The Sister Who Ate Her Brothers: And Other Gruesome Tales by Jen Campbell, illus. by Adam de Souza

This delightful book, I’m pretty sure, came from another Shelf review. Jen Campbell teases her reader, in a brief foreword, with a playfully sinister tone; she notes that “brilliant, horrible tales” once “known far and wide” have somehow been replaced with “‘happily ever afters’ where nothing really awful happened and, well, a lot of them became boring.” She wants to restore the gruesome; thus this book, which offers fourteen tales from around the world (each presented with its country of origin), adapted and tweaked by Campbell. They are indeed deliciously gruesome, and complemented by Adam de Souza’s illustrations, which nod to each story’s cultural origin. I really liked this intersection of fairy tales, traditional storytelling, modern twists, and horror. Campbell’s afterword neatly bookends the collection with a cozier tone, now that we’ve gotten to know each other and all.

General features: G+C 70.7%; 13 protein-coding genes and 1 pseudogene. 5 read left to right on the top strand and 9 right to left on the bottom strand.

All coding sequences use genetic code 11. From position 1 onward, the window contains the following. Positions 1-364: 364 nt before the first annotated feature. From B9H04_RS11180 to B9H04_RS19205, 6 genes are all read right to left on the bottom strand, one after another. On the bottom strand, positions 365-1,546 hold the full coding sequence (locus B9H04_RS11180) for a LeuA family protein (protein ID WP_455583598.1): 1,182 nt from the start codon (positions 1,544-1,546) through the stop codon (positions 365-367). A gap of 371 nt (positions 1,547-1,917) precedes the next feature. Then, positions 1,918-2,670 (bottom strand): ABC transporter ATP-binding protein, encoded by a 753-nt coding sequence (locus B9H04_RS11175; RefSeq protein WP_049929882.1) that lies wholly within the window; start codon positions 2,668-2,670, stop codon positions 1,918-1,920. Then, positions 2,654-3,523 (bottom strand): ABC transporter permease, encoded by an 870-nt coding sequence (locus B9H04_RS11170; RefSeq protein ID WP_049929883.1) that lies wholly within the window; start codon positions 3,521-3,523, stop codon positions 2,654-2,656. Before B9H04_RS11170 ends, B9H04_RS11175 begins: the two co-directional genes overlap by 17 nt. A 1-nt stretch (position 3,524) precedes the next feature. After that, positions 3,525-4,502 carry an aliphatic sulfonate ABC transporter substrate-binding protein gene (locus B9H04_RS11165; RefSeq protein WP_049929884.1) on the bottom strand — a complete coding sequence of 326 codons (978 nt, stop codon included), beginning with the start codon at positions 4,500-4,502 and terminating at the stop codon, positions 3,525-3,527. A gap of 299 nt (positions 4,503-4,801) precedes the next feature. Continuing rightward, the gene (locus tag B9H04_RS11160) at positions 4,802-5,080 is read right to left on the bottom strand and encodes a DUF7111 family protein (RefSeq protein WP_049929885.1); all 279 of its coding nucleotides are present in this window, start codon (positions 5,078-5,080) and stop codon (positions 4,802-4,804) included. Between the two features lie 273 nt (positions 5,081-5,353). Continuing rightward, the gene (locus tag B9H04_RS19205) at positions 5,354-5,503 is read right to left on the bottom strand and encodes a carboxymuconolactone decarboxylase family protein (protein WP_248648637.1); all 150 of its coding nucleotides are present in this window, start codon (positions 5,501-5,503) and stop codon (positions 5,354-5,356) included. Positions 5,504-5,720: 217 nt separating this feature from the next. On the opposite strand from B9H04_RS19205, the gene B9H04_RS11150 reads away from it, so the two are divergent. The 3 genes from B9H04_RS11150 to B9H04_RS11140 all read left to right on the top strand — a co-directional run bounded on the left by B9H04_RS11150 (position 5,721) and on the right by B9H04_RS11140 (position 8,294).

The title story is Korean, and straight horrifying. “The House That Was Filled With Ghosts” (Japan) I enjoyed for its victorious ending (bit of a ‘happily ever after’ here, Campbell!). “The Adults Who Lost Their Organs” (Germany) reminds me of a story I knew as a child but cannot name now… “The Man Who Hunted Children” (South Africa) is I think the “Hansel and Gretel” reference. “The Wife Who Could Remove Her Head” (El Salvador) had a refreshing outcome for the rebellious wife; likewise a bit of justice in India’s “The Son of Seven Mothers.” But my absolute favorite was definitely the final story, from Spain: “The Woman and the Glass Mountain.” There are book lovers, adventures, a wedding in a library, triumphant women, and queer love. I am smitten with this story and this whole book, and will put it in the growing pile of fairy tales & folktales that are somewhat simultaneously creepy and weirdly comforting. What a treat. I definitely recommend this book to anyone who enjoys tracking storytelling in human history and across cultures, or fairy tales and their origins, or spookiness in general. Good times.